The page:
Unlocking the Ethics of Yoga: Asteya & Aparigraha

Practicing yoga postures helps us become more present and (hopefully) get out of pain. What we do with that level of ease and clarity points to living yoga off our mats, in our daily lives.

The whole of yoga includes eight facets, or limbs, 7 of which reach beyond asana. This is the second post about the yamas (you can read the first installment here)The yamas are ethical suggestions for how we relate to the world around us in a more peaceful, yogic way.

As recorded in Patanjali’s yoga sutras there are five yamasIn this post we will cover just two: non-jealousy & non-attachment.

Asteya : non-jealousy

What ties these two yamas together is a deep and uncomfortable aspect of the human condition. All of us will, or currently do, feel empty, alone, unworthy or unloved.

This feeling of brokenness causes us to seek. It may motivate us to get back into our practice of asana or meditation. For many, trying to get out of pain is the first step on the spiritual path.

Asana can help minimize pain and build resilience.

Often, though, we attempt to fill our emptiness with superficial things. We try to be perfect, to look perfect, to have the right car or the right job, to put the house in the perfect order, to be the person we think others want us to be or to spiritually bypass how crappy we feel and “rise above” the discomfort by avoiding it altogether.

Of course we know all those outer trappings don’t make us happy or fulfilled. These external attempts don’t work and sometimes jealousy can arise. We think others look like they have it together. Or they are better than us. We want what they have.

My friend Sarah being present with the dark AND the light…

When we’re in that human cycle of heaviness, loneliness, unworthiness, we can look for help in the alternative translations of asteya: abiding in gratitude or being generous.

Shift perspective to see the good we DO have. Offer kindness to another and be happy for their successes.

More importantly, find the deeper parts of ourselves that already feel whole and complete, despite the simultaneous existence of those parts that feel broken.

Yoga is a “this and” system, not an “either or,” which brings us to our next yama.

Aparigraha : non-attachment

I see many opportunities to practice aparigraha when I communicate with people who believe differently than I.

Living with such diversity is, itself, a “this and” reality where many beliefs and values happen at once.

Its easy to respond with outrage and anger when someone has a wildly different perspective on things like politics, women’s rights, immigration, black lives matter.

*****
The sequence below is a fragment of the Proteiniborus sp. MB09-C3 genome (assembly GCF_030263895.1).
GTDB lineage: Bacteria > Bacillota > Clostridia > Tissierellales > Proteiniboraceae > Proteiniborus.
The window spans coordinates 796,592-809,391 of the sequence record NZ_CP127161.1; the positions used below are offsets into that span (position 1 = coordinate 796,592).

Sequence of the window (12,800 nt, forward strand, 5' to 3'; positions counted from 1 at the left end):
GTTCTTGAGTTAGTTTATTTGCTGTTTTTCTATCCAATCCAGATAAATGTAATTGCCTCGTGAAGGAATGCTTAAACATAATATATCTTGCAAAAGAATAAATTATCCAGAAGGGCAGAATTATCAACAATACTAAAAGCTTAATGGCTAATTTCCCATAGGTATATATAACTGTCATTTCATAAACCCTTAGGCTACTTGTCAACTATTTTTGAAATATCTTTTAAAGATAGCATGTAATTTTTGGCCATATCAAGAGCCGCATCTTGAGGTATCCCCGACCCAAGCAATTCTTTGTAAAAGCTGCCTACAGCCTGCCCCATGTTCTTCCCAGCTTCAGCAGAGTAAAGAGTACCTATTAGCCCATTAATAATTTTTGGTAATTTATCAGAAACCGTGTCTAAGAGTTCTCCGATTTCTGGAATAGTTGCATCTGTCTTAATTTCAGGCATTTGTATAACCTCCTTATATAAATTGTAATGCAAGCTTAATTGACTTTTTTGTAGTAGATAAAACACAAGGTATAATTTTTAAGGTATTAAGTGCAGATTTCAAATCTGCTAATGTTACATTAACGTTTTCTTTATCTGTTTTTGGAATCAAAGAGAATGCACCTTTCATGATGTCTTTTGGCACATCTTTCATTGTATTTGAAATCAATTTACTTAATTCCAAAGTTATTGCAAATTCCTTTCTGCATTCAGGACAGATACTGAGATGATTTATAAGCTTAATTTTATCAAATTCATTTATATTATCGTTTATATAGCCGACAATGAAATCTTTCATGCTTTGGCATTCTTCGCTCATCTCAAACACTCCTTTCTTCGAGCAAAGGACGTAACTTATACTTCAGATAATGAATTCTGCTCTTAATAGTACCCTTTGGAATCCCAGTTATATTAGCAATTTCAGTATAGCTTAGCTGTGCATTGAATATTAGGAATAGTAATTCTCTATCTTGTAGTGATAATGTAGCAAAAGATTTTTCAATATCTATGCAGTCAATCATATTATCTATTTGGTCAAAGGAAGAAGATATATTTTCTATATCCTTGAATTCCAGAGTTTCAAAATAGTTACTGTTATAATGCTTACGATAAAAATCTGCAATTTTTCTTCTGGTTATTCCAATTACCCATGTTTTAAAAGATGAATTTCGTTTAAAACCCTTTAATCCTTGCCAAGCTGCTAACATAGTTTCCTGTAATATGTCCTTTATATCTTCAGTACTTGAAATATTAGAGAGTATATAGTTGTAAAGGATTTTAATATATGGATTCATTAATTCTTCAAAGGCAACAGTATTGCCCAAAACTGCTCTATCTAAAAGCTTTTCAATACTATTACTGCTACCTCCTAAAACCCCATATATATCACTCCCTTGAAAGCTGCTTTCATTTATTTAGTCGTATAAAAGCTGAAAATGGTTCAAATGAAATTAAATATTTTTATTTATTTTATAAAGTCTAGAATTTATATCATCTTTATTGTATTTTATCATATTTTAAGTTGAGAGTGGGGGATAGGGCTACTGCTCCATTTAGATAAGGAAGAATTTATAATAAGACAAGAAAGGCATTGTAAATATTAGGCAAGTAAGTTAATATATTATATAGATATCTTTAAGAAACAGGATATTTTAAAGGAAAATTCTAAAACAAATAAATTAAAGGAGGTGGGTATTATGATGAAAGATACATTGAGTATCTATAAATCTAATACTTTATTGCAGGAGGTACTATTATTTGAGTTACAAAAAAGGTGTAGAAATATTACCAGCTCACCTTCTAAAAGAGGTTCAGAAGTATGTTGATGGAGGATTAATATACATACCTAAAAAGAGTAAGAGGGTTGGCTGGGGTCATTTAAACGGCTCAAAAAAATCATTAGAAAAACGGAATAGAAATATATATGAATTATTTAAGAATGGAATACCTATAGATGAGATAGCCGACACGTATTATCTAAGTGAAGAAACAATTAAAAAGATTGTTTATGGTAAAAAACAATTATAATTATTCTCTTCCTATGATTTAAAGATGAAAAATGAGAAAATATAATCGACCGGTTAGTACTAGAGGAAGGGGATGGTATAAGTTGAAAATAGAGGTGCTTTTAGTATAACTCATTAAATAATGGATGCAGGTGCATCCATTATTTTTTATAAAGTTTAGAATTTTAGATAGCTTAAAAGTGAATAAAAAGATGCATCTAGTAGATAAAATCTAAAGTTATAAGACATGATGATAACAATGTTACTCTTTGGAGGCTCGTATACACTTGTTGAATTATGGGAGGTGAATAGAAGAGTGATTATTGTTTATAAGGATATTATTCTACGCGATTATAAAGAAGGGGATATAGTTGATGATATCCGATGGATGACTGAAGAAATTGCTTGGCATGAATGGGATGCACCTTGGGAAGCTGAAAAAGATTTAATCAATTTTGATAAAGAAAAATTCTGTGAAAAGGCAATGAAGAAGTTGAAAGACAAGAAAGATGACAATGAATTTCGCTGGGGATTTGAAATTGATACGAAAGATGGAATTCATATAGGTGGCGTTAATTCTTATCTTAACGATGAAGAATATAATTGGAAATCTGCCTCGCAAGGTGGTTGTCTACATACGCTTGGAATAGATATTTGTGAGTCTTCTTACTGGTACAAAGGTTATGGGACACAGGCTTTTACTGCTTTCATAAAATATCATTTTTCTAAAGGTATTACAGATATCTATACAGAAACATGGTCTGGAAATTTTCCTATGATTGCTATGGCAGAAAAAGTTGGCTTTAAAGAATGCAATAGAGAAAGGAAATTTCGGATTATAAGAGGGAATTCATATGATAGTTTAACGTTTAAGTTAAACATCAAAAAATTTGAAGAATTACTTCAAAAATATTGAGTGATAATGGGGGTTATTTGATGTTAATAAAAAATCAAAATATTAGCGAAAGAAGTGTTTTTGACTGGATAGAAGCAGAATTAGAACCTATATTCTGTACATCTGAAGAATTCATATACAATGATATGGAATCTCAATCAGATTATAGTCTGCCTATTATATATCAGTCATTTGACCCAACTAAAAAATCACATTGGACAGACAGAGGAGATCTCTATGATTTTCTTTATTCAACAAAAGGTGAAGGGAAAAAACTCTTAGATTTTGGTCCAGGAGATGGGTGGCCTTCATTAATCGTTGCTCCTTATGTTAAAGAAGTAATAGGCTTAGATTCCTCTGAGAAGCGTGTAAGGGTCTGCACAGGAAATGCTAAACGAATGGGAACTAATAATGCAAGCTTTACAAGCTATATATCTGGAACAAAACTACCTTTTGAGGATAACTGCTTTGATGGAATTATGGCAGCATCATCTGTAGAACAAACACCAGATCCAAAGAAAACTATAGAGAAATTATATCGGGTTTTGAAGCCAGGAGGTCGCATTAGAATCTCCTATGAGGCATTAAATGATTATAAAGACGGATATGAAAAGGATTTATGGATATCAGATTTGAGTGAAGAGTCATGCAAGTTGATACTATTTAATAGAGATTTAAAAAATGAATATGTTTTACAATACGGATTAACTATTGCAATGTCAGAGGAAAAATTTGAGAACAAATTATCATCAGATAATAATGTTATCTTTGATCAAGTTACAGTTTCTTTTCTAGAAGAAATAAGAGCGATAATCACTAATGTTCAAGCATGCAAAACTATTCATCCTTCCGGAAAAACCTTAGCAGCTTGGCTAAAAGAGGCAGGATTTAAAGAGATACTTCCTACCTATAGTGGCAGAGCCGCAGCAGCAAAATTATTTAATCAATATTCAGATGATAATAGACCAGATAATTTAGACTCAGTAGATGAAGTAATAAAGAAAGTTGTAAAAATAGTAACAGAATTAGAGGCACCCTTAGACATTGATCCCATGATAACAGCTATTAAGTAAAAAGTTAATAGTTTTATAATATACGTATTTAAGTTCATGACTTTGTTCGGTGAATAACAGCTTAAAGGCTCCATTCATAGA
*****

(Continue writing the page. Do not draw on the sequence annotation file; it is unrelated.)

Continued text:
But inflammatory interactions aren’t healthy ways to communicate. Finding common ground hasn’t worked to resolve our differences either.

Civil discourse, according to Frances Kissling in her interview with Krista Tippet of On Being, is not about finding common ground. Instead, its about being able to be open to the good in another and to understand why the other believes what they do, without giving up our own values.

Aparigraha is about letting go of our attachment to being right. Its about not clinging to our stories as the only ones. Its not about trying to convince someone of our stance. Its also not about giving up on ourselves or our beliefs.

Practicing aparigraha means we have a chance to meet each other in a more peaceful and productive way, practicing softening our defensiveness and need to be right.

We actually strengthen our sense of self and clarify our values while also opening our minds to understanding something or someone different. These are the traits of the modern day warrior!

We can look to the things of real value —people and experiences— instead of consuming more or coveting what someone else has. Take a listen to this live version of ’If I Ain’t Got You‘ by Alicia Keyes for some inspiration.

As a recovering perfectionist, I’ve found aparigraha requires me to be less attached to outcome, less in control. I’ve always been able to talk to anyone, about anything, but its made me more open to sharing my perspectives and my true self, instead of just being there for another.

These yamas have helped me know myself better, and feel more secure in myself. They’ve helped me be happier with what I have, which, ironically, allows me to need less and give more to others.

Here’s a ~25 minute yoga practice I recorded with aparigraha as the theme. It is not perfect. The lighting isn’t great, the sound could be better. But I guess that’s kind of the point… I hope you enjoy it.